NASH:  Yes.  He was very frank.  And I was surprised how frank he was in describing his illnesses.  And he said he‘d had three bad life-threatening illnesses, just in this year.  So he was a very practical person.  I think he realized that he really was fighting a terrible battle here in the last months.

NORVILLE:  Did you get the sense talking to him that he had a sense that this was a final battle that he was going through?

NASH:  Well, he never spoke like that.  He talked about plans for the future.  But certainly he was very intelligent.  And he kept up with everything to do with spinal cord injury.  And he knew that many people who have these kinds of debilitating injuries don‘t live much longer than seven years.  And he was nine-and-a-half years.  So I think certainly that was in the back of his mind.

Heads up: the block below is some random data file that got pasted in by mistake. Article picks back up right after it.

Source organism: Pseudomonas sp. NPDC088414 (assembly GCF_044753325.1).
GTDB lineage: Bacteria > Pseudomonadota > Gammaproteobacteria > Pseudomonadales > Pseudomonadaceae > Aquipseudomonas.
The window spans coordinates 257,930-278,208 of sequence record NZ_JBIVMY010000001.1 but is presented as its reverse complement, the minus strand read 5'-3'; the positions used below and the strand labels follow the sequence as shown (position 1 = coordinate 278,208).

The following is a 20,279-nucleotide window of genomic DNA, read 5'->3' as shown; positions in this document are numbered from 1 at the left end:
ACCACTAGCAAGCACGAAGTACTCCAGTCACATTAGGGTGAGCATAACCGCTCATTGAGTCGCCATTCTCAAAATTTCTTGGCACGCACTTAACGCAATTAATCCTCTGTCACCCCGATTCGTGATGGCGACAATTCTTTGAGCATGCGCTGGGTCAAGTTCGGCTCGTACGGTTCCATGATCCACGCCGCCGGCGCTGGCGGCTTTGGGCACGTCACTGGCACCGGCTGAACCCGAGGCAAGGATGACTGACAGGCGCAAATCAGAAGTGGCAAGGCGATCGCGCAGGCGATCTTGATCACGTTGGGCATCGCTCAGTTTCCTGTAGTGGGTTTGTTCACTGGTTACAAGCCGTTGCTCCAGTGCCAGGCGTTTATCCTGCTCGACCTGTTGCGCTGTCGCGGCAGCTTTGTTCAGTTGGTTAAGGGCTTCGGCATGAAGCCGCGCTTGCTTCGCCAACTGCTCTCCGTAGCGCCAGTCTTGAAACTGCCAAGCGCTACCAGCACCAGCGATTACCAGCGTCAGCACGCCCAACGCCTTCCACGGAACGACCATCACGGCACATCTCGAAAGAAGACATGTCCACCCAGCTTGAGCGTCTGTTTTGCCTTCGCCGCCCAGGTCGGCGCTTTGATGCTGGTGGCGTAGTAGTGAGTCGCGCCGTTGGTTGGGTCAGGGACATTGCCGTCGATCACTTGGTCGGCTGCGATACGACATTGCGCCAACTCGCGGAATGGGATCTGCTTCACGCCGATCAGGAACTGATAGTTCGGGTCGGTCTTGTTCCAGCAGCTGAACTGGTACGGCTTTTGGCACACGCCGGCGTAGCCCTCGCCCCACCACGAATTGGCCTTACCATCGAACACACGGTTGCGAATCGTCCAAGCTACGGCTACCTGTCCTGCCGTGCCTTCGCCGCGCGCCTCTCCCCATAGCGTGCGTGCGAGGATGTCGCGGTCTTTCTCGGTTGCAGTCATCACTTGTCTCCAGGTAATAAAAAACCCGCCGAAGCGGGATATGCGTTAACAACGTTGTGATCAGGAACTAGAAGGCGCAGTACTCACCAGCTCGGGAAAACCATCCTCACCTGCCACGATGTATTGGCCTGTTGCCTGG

NORVILLE:  Did he have the sense he was on borrowed time then?

NASH:  He never said that.  I think that, you know, he didn‘t like to think about that.  He said he liked to focus on the opportunities that he had.  The things at present.  And he didn‘t like to think about things that he didn‘t have.  But he was certainly conscious of not wasting time.  And when you spoke with him, he would formulate his answer.  He would take time to think about it in a little nugget so that he wouldn‘t waste a single breath, or a single moment.

NORVILLE:  The cover photo of the article is a beautiful picture of Chris Reeve and his son outside enjoying an afternoon‘s walk together.  Did he talk about how family life was obviously changed by his condition?  And Dana‘s, his wife‘s attempt to try to make life as normal as it was for any other family?

NASH:  Very much so.  He said to me as soon as I entered the house, he said it sure doesn‘t look like a hospital in here, does it?  And that was to say that Dana had really taken pains to make sure the family lived as normal a life as possible.  And you did get that feeling when you were there.  It was a lovely home.  It didn‘t feel like a hospital.  It didn‘t feel like a clinic.